Jaffa religious housing project wins case

Jewish-oriented construction company says it doesn't aim to Judaize Arab areas, but rather to bring educators into poor, 50% Jewish neighborhoods.

Jaffa - view (photo credit: LYDIA AISENBERG)
Jaffa - view
(photo credit: LYDIA AISENBERG)
The Supreme Court on Monday rejected a request from the Association for Civil Rights in Israel to delay construction on a residential project in Jaffa believed by some residents to be part of a private effort to “Judaize” the area.
ACRI had asked the court to issue a temporary injunction to prevent the Be’emuna company from beginning construction of a 20-unit housing development on Jaffa’s Etrog Road, but Supreme Court Justice Esther Hayut rejected the petition, allowing the construction to go forward.
The petition, which was also rejected by the Tel Aviv District Court in early February, was part of a wider struggle to cancel the project. The development has raised the ire of some residents because it affects the sometimes tense relationship between Arabs and Jews in the neighborhood.
Be’emuna specializes in development for religiously observant Jews, who prefer some added features in their buildings, such as elevators that operate automatically on Shabbat and open porches that can accommodate a succa.
According to ACRI and many Arab residents, however, Be’emuna’s marketing methods and goals are racist, and mark an effort to “Judaize” the neighborhood.
“The residents don’t have a problem with Jews or religious people [moving in],” according to Gilad Peled, director of the Jaffa Development Authority, the local branch of the Tel Aviv Municipality. “They are concerned with what they understand [to be] the goals of Be’emuna, which are seen to be anti-Arab. I’m not saying this is what Be’emuna believes, but what the local community feels.”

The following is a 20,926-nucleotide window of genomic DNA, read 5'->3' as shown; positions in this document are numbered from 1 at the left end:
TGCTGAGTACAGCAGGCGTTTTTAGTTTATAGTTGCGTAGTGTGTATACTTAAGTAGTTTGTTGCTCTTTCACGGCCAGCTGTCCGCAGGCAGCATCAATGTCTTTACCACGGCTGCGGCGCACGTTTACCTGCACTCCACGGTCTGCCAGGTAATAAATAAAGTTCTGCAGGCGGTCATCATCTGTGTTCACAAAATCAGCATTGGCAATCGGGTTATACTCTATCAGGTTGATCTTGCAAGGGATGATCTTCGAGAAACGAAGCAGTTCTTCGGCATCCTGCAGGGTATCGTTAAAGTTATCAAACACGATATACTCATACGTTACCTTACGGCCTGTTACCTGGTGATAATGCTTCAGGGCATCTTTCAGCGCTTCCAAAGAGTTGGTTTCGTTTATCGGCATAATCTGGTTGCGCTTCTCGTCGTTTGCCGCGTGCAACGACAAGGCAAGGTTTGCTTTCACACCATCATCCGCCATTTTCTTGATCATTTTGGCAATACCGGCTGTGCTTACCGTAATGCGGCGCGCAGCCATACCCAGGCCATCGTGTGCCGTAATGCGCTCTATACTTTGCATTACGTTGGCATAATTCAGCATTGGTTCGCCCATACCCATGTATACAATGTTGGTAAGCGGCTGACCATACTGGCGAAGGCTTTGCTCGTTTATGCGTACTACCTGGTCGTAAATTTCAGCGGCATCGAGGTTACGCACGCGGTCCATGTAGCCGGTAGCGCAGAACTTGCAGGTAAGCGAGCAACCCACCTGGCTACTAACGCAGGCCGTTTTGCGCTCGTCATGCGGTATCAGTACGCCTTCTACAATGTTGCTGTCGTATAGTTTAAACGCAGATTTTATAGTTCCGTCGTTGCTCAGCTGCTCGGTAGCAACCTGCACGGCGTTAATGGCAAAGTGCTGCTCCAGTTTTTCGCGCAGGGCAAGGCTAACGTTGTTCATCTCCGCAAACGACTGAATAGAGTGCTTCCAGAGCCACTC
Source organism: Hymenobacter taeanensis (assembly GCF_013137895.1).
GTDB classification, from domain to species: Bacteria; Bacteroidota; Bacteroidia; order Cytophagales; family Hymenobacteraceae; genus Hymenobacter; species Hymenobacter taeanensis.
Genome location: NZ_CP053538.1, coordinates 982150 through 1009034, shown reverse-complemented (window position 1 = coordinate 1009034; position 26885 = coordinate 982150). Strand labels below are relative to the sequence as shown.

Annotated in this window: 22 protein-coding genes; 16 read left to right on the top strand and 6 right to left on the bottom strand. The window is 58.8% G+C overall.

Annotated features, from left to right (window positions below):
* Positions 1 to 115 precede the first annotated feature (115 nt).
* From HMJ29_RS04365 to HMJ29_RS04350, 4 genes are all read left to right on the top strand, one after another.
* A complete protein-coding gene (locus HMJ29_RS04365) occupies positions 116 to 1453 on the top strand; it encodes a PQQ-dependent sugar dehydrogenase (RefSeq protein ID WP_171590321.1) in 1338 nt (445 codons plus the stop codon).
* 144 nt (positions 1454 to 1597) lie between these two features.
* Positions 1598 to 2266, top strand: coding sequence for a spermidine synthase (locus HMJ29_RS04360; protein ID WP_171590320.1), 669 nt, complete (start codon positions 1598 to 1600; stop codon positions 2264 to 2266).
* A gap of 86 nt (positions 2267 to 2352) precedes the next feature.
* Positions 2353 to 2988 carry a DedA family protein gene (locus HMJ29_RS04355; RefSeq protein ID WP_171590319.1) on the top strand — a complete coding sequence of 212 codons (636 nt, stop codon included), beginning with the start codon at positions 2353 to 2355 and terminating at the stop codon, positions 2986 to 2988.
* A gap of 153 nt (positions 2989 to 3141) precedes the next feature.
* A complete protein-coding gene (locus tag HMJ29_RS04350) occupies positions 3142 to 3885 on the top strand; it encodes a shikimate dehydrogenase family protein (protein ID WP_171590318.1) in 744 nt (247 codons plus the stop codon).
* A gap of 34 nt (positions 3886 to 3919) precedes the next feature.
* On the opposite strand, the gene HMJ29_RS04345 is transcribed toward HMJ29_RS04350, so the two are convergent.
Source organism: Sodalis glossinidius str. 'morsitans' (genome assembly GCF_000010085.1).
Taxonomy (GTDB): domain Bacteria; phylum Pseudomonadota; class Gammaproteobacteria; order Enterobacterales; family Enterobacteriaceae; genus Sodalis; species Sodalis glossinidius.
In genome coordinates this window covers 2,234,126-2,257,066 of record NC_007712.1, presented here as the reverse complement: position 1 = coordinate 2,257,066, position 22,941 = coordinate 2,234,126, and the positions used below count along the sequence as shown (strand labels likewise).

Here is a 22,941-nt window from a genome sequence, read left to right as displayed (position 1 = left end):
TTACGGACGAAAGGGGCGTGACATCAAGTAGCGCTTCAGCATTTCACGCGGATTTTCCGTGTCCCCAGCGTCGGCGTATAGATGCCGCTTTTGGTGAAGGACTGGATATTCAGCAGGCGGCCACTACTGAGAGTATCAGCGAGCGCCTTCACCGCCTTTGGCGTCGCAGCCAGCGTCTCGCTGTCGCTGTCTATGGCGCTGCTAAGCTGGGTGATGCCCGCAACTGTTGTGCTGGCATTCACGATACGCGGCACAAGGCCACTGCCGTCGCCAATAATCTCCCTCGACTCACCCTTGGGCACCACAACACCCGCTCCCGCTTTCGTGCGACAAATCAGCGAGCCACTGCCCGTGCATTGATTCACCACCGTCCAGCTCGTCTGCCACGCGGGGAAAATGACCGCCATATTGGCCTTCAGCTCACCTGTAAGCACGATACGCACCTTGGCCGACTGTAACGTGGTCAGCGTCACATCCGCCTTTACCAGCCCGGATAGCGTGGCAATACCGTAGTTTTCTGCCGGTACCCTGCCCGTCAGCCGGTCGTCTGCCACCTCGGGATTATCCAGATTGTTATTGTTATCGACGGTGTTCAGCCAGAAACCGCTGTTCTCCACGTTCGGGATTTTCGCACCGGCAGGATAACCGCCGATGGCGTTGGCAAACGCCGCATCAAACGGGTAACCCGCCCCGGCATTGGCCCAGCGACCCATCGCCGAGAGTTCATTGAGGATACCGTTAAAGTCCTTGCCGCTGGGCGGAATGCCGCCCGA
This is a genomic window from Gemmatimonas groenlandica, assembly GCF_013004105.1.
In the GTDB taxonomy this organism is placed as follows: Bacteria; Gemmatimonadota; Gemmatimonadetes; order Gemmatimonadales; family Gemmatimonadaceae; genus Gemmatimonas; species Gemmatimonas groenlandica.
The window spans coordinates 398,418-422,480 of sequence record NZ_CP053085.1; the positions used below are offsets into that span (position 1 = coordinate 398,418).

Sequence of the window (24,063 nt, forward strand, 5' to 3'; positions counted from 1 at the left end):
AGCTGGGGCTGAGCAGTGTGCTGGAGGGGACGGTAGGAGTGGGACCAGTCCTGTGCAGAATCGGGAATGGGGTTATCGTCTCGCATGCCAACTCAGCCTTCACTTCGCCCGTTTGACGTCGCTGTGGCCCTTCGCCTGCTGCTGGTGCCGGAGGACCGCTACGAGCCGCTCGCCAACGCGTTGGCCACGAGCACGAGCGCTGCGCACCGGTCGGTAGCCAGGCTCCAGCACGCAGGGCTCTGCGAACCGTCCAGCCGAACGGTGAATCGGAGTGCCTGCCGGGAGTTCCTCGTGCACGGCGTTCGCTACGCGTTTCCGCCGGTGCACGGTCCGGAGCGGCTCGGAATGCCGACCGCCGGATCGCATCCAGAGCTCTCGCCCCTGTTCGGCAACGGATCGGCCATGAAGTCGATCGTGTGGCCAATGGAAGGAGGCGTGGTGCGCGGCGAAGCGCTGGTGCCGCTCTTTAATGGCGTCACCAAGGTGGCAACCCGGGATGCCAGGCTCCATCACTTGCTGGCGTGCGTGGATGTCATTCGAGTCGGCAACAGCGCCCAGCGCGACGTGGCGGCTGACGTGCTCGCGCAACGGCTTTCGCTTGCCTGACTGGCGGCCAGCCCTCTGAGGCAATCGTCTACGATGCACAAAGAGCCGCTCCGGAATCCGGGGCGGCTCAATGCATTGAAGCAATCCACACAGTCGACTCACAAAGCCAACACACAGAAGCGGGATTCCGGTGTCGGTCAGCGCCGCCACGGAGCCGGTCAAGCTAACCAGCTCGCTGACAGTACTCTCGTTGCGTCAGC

The municipality is not involved in the dispute, but Peled’s role as municipal manager for the area means he is following it closely.
Be’emuna “will need to explain to the community that they are not working against them,” he said, pointing to the example of last year’s rioting in similarly mixed Acre. “If they continue to be seen in this way, it can become a problem.”
Be’emuna denies it is trying to “Judaize” Jaffa, an allegation that company CEO Israel Zeira calls “ridiculous incitement by radical Muslim elements who make their money from strife and conflict.
“This is a ridiculous claim, because Ajami [another Jaffa neighborhood] is full of Jews,” he added. “Fifty percent of the project’s neighbors are Jews. And it’s not even in Ajami, but next to it, in Givat Aliya.”
Instead of “Judaizing,” Zeira said, the company’s goal “is to add more Judaism.”
That may sound the same, he said, “but it’s completely different. Webelieve in strengthening the Judaism among Jews already living in aneighborhood.
“That’s an accusation we’re proud to have leveled at us. That’s why inJaffa, like in our development projects in Yokne’am and Pardes Hannaand Jerusalem, we bring families and educators from thereligious-Zionist sector into poor neighborhoods so they can contributeto improving the local conditions, creating a situation where there arefewer kids on drugs, less violence, fewer social problems.”
Construction is going forward on the project, the company said, while asecond development project in the area is already under way.